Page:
My Training Philosophy
My training philosophy starts here: do no harm. Training should not cause fear or pain or make any behavior problems worse. Using positive reinforcement and training games, I help my clients teach their dogs to live in a human-centered world. I aim to enhance the partnership between dogs and their people by educating people about dog behavior and dog body language, and by using the most effective, science-based training methods.
My Professional Associations & Certifications
Before becoming a dog trainer, I had several different careers. I began my professional life as a dancer in the Boston area where I performed with two small modern dance companies. After I retired from dance in 1993, I attended graduate school in Boston, London, and California, studying English and earning a PhD. I left academia in 2006 to pursue an acting career in the San Francisco Bay Area. After six years of playing roles ranging from Hermione in A Midsummer Night’s Dream to Mae Pollitt in Cat on a Hot Tin Roof, I stepped back from performing to focus on writing. At the same time, I became a Pilates instructor and worked for a studio in northern California.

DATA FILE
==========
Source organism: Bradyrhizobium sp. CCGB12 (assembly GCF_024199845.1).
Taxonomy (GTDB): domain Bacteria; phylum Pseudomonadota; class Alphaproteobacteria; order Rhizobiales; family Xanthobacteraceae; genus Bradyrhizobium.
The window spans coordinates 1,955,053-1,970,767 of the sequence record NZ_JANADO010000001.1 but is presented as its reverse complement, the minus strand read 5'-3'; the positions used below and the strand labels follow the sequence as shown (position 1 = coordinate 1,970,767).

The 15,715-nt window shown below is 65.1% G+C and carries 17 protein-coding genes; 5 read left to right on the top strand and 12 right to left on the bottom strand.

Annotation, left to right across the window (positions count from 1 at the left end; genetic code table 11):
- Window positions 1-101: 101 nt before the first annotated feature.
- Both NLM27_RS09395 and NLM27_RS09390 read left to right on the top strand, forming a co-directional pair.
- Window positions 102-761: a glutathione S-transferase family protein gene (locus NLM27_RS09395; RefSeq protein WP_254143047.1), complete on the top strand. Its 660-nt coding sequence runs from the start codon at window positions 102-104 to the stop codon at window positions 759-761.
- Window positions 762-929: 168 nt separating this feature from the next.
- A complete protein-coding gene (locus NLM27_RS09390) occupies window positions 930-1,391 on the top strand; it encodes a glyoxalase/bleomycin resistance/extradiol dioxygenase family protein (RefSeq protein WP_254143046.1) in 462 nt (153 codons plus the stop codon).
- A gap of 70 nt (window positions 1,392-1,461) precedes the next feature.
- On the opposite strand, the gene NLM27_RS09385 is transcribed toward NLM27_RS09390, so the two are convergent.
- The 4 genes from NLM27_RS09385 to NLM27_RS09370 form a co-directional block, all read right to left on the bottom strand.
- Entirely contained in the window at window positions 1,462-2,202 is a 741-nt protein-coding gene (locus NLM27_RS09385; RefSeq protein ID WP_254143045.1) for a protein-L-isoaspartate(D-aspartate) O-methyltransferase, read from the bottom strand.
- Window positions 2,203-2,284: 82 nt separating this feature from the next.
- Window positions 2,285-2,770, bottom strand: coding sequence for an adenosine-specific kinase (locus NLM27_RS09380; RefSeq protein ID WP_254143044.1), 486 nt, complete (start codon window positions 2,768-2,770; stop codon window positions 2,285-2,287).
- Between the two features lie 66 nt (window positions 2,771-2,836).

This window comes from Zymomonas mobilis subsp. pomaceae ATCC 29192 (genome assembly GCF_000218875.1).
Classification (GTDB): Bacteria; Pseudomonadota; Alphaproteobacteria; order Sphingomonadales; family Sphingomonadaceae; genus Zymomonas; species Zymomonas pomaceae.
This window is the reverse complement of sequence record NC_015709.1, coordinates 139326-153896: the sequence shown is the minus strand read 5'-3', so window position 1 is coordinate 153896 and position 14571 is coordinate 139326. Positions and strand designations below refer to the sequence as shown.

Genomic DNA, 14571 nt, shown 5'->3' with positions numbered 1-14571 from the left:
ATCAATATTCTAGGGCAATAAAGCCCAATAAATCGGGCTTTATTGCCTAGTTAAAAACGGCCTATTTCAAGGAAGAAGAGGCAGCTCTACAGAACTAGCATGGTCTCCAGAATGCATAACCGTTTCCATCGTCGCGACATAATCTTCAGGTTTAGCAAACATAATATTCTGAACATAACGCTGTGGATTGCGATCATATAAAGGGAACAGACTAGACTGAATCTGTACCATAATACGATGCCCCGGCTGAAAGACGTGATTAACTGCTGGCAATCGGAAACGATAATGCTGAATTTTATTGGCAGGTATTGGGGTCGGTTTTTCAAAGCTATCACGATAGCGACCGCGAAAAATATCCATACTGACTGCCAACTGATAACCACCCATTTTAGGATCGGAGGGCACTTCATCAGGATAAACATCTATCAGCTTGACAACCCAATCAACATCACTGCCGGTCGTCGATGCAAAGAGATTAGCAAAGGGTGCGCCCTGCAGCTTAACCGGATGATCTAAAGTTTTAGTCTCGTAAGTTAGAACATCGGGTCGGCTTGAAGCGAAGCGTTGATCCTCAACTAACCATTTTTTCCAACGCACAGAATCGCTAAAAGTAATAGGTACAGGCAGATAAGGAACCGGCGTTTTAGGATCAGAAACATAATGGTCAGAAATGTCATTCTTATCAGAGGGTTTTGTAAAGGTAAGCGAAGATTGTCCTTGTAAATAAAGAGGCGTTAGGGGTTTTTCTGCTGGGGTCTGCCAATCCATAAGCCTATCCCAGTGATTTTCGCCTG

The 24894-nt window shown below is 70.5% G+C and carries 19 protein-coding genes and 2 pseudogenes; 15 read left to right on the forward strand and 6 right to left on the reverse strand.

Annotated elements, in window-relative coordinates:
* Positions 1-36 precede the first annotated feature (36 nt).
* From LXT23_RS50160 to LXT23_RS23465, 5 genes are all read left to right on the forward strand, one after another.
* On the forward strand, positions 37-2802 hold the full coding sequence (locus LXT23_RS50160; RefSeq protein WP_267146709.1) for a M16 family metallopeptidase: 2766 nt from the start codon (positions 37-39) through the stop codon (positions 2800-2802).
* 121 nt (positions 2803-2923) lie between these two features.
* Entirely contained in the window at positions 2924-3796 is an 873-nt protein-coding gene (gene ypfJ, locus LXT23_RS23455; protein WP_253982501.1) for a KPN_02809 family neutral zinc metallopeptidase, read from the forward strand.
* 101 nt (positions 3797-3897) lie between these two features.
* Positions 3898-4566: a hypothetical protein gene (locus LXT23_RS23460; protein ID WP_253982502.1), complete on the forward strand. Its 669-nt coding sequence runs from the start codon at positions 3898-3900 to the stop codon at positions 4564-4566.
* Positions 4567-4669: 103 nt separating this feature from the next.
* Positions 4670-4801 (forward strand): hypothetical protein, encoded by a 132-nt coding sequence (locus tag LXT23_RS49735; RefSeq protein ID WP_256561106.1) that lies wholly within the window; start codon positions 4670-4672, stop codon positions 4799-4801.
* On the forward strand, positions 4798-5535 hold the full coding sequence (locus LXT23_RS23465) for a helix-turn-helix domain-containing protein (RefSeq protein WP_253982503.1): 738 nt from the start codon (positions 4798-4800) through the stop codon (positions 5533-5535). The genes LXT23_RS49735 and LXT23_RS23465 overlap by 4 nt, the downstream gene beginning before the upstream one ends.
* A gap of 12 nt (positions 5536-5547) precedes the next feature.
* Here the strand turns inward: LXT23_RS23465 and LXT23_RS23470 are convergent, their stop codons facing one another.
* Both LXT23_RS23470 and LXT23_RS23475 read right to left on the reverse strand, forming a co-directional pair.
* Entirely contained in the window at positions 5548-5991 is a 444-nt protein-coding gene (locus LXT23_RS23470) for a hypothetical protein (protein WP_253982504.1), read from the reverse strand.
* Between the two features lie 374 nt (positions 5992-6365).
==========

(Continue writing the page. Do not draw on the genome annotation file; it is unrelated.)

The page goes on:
In 2016 my husband Dave and I moved with our dog Ralphie to Portland, and I began volunteering for the Oregon Humane Society. I walked dogs, assisted the behavior modification team, and participated in outreach events in the community. For three and a half years I also worked at OHS as an adoption counselor, matching people with pets and helping adopters ease their new pets’ transitions into their homes.
Through my volunteering and work at the Oregon Humane Society, I developed a fascination with canine behavior and training, which led me to take courses about dog training and behavior consulting. In 2021 I finished my three hundred hours of hands-on training as part of my certification as a professional dog trainer. In 2021 I became a certified professional dog trainer (CPDT-KA) after finishing three hundred hours of hands-on training and passing a rigorous exam.